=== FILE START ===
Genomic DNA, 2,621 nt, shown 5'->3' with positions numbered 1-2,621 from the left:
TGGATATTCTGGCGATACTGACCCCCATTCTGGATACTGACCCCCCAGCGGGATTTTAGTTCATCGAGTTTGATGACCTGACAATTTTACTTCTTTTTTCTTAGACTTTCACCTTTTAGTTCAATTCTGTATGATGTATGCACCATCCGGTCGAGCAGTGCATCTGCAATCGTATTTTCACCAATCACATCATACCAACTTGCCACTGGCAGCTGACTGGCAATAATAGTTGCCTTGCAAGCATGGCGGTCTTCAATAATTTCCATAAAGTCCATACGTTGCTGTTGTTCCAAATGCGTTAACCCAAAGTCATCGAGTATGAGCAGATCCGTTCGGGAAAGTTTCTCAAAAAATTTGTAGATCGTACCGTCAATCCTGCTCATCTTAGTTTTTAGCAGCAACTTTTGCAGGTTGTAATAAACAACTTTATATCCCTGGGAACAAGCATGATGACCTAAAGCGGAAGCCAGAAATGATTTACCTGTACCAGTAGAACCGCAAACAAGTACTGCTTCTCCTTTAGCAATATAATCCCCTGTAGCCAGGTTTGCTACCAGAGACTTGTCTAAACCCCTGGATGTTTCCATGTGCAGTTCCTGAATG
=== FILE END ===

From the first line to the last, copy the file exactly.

Genomic DNA, 2,621 nt, shown 5'->3' with positions numbered 1-2,621 from the left:
TGGATATTCTGGCGATACTGACCCCCATTCTGGATACTGACCCCCCAGCGGGATTTTAGTTCATCGAGTTTGATGACCTGACAATTTTACTTCTTTTTTCTTAGACTTTCACCTTTTAGTTCAATTCTGTATGATGTATGCACCATCCGGTCGAGCAGTGCATCTGCAATCGTATTTTCACCAATCACATCATACCAACTTGCCACTGGCAGCTGACTGGCAATAATAGTTGCCTTGCAAGCATGGCGGTCTTCAATAATTTCCATAAAGTCCATACGTTGCTGTTGTTCCAAATGCGTTAACCCAAAGTCATCGAGTATGAGCAGATCCGTTCGGGAAAGTTTCTCAAAAAATTTGTAGATCGTACCGTCAATCCTGCTCATCTTAGTTTTTAGCAGCAACTTTTGCAGGTTGTAATAAACAACTTTATATCCCTGGGAACAAGCATGATGACCTAAAGCGGAAGCCAGAAATGATTTACCTGTACCAGTAGAACCGCAAACAAGTACTGCTTCTCCTTTAGCAATATAATCCCCTGTAGCCAGGTTTGCTACCAGAGACTTGTCTAAACCCCTGGATGTTTCCATGTGCAGTTCCTGAATG